The doll of nightmares is no longer Chucky, its Annabelle. Having already two spin-off films, the demonic doll (based on a real life possessed Raggedy-Anne Doll) has managed to creep her way into pop culture lore after frightening, albeit short, appearances in the popular and brilliant Conjuring films. Annabelle (2014) was a forgettable and weak horror film, however the prequel Annabelle: Creation (2017) is a far superior tale. Bringing a genuine sense of horror and appealing narrative to the creation of the dreaded character.
The plot of Annabelle Comes Home is oddly simple, yet effective in its straightforwardness. Determined to keep Annabelle from wreaking more havoc, demonologists Ed and Lorraine Warren (Patrick Wilson and Vera Farmiga) bring the possessed doll to the locked artifacts room in their home, placing her “safely” behind sacred glass and enlisting a priest’s routine blessing. But an unholy night of horror awaits as Annabelle awakens the evil spirits in the room, who all set their sights on a new target — the Warrens’ ten-year-old daughter, Judy (Mckenna Grace) and her friends.
By setting this tale primarily in the Warren’s cosy abode above their infamous demonology room was a stroke of genius. However, this exciting premise is short-lived. The film desperately wants to be something other than what it is, a movie about a demonic doll. Once things start going bump in the night after Judy’s babysitters decide to go snooping, Annabelle takes a back seat to some of the other ghouls lurking in the Warren’s spectre prison. Diminishing already the low stakes of the proceedings.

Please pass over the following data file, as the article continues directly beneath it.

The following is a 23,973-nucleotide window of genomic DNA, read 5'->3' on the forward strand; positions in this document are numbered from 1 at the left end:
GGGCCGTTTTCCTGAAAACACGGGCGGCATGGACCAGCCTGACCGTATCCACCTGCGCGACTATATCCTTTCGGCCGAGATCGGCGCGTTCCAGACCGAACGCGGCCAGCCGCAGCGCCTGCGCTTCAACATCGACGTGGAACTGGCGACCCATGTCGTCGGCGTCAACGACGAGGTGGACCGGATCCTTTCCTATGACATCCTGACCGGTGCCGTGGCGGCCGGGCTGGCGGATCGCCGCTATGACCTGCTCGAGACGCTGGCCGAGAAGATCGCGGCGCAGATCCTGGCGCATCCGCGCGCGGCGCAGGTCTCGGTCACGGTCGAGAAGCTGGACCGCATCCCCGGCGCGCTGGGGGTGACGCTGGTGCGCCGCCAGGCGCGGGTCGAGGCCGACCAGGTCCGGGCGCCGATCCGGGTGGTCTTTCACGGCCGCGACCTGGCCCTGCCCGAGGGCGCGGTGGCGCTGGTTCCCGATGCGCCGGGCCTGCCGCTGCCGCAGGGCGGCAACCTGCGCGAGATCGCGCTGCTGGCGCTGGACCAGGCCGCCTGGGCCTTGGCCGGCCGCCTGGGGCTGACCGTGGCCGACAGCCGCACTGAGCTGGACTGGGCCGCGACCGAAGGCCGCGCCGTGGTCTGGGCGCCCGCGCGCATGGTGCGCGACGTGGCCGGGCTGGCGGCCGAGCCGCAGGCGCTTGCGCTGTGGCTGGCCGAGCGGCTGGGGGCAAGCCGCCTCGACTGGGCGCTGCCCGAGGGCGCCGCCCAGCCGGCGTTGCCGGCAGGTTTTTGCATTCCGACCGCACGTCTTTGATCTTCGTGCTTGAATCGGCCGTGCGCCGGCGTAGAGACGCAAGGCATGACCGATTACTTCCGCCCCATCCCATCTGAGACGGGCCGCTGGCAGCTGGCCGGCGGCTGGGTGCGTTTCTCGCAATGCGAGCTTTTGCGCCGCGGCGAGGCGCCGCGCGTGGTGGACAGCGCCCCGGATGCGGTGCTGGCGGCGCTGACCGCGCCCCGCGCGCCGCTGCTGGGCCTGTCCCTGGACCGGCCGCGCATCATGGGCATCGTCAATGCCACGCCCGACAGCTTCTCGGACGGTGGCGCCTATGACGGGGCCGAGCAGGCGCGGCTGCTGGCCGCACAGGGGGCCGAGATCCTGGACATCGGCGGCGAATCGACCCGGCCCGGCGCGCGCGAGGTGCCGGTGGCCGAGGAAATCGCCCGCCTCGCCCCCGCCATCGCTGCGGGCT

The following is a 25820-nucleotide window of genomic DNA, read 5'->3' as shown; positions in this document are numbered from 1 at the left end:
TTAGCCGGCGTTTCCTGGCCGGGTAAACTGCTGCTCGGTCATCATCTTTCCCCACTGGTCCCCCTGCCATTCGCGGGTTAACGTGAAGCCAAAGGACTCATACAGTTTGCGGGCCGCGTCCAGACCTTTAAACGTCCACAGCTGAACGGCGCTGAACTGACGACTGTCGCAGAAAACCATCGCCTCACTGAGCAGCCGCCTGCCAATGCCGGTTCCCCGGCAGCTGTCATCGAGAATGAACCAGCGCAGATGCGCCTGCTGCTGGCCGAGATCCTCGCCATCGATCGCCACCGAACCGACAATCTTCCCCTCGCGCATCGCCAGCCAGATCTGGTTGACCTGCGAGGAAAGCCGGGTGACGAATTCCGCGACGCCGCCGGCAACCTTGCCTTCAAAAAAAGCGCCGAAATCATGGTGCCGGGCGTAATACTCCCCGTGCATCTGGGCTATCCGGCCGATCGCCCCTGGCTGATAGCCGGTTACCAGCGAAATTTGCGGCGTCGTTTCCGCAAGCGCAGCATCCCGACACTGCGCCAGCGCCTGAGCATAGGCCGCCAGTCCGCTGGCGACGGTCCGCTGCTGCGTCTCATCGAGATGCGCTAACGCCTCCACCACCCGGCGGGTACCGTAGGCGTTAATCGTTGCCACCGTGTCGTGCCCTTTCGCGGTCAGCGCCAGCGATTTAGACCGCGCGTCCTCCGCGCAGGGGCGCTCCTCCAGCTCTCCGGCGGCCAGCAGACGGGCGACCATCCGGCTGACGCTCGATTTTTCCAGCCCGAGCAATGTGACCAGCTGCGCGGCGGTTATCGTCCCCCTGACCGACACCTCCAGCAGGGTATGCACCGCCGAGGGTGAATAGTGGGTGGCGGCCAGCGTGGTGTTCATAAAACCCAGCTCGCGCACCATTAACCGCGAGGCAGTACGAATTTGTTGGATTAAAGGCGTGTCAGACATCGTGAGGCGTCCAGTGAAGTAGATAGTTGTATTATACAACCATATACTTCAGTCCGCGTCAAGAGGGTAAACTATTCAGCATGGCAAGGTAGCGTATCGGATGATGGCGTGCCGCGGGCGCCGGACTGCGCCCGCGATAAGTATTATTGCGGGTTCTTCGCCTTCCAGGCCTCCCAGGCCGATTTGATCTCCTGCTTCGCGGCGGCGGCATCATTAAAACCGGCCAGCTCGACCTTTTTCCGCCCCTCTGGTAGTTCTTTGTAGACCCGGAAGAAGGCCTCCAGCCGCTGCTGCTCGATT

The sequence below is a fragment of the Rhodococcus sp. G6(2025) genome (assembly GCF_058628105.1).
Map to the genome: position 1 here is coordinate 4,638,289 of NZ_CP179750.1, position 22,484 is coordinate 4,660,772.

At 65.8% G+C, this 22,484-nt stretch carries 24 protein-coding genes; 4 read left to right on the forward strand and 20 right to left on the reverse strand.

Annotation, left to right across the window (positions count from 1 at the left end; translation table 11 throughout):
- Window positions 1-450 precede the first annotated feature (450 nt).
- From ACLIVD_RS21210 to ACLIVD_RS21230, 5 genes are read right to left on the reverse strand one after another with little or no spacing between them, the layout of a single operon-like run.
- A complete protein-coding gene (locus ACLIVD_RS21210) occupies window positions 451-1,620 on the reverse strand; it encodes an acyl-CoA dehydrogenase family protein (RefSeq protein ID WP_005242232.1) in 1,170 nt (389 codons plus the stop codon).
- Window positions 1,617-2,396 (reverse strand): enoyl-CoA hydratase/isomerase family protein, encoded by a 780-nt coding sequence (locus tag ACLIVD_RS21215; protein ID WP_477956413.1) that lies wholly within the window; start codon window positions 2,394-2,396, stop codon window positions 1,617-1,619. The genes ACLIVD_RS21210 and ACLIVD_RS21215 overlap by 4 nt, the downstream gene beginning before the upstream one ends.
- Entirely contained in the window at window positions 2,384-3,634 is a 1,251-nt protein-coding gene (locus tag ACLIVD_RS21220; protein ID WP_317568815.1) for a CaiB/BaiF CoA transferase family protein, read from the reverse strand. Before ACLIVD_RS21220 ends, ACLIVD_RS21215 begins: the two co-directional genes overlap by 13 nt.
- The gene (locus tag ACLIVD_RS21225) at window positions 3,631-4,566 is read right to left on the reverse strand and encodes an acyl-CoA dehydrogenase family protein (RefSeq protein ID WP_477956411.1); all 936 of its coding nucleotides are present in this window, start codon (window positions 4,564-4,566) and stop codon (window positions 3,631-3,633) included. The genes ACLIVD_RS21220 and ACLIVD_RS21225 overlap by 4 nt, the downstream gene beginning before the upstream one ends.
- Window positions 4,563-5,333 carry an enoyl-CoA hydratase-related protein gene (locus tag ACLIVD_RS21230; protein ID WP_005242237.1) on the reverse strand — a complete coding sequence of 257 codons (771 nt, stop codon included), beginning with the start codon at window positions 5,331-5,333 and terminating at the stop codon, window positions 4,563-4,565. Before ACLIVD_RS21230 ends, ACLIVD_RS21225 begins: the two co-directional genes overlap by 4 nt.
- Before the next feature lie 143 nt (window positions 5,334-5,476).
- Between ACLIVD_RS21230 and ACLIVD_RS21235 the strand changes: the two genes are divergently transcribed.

In his first film as director Gary Dauberman, who wrote the other Annabelle films (as well as co-writing It and The Nun) shows a developing hand for horror, however most of this terror comes from negative space or empty frames, which loses its effect the more he relies on it. Waiting for a jump scare over and over is tiresome. It (2017) was one of the best horror scripts of recent times and The Nun (2018) was one of the worst… this falls more to the later. That all said, the films best moments are when the effects displayed without digital assistance. There is digital work in the film but all the trickery adheres to wonderfully effective old-school aesthetics. That is until a werewolf appears (what?). The father of this cinematic universe, James Wan has effectively made sure that Annabelle has remained unanimated. She never moves on her own, it’s the weight and reverence given to her that makes her so scary. Wilson and Farmiga once again give strong performances as the Warrens albeit their roles are just an extended cameo. Mckenna Grace is wonderful as Judy and Katie Sarife as the doomed babysitter is annoyingly real.
This probably won’t be the last Annabelle film, but her coming home has just the right amount of self-awareness that allow us to feel the reality of the situation but also enjoy the fright ride. Annabelle could be under your bed, but you probably wouldn’t care.
Be the first to leave a review.